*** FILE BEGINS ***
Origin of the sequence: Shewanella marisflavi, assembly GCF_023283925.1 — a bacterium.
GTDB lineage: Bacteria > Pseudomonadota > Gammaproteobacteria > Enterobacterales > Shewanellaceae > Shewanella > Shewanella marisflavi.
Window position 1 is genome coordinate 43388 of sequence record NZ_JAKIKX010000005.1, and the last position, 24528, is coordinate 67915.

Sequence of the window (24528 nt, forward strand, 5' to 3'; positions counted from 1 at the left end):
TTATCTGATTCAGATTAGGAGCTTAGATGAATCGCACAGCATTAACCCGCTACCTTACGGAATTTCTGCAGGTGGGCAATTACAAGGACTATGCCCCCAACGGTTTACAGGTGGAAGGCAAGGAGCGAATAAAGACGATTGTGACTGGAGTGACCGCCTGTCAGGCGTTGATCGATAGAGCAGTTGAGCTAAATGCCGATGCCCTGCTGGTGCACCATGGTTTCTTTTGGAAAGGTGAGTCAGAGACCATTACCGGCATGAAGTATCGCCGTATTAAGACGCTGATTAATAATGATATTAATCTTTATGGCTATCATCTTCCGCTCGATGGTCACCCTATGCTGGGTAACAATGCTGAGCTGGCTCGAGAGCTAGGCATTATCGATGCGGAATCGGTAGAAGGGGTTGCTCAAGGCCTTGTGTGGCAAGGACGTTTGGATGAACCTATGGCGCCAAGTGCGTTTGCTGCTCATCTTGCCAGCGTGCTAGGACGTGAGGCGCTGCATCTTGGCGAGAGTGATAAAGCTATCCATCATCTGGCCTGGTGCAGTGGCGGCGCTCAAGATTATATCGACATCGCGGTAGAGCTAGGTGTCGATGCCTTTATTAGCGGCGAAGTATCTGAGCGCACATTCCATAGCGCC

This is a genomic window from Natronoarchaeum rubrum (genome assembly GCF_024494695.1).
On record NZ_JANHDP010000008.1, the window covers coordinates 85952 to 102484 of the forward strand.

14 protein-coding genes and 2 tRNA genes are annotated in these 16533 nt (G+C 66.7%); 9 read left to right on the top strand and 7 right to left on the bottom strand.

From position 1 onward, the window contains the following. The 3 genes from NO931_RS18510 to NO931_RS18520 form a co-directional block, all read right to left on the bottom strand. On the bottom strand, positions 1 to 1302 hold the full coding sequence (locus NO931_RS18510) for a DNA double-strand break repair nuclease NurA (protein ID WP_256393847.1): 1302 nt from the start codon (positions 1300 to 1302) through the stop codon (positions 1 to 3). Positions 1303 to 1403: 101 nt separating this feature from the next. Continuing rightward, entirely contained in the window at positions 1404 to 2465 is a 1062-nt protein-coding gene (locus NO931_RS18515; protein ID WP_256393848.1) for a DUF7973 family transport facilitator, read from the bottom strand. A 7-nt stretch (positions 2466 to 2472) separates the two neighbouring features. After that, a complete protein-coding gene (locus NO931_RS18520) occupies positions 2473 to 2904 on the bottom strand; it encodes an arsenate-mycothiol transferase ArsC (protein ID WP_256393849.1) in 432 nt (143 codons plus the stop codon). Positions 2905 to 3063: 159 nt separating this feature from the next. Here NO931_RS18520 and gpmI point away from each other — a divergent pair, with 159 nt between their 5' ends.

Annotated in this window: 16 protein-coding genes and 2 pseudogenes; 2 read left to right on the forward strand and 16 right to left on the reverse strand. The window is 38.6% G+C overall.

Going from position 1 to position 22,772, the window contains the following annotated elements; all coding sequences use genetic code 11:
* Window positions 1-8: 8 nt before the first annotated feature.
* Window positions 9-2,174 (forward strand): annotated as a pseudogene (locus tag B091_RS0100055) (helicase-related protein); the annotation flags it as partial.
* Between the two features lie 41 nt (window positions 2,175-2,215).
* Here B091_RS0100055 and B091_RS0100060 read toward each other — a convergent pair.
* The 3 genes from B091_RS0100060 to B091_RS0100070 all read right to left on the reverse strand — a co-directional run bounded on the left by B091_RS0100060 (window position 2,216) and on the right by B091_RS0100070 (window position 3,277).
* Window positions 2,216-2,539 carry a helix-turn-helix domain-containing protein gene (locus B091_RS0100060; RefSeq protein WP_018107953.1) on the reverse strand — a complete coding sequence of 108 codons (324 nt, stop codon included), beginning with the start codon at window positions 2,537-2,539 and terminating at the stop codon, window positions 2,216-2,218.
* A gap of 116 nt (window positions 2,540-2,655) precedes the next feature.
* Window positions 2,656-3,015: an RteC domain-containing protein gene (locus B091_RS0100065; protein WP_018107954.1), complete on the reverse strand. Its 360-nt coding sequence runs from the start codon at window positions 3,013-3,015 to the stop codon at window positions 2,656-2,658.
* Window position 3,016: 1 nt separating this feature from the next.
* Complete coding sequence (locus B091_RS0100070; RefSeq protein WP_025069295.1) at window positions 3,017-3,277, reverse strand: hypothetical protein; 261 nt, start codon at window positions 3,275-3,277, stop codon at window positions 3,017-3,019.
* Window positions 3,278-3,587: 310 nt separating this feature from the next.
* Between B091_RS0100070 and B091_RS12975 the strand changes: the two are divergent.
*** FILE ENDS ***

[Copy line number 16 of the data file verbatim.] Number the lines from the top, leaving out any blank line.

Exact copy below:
* The 3 genes from B091_RS0100060 to B091_RS0100070 all read right to left on the reverse strand — a co-directional run bounded on the left by B091_RS0100060 (window position 2,216) and on the right by B091_RS0100070 (window position 3,277).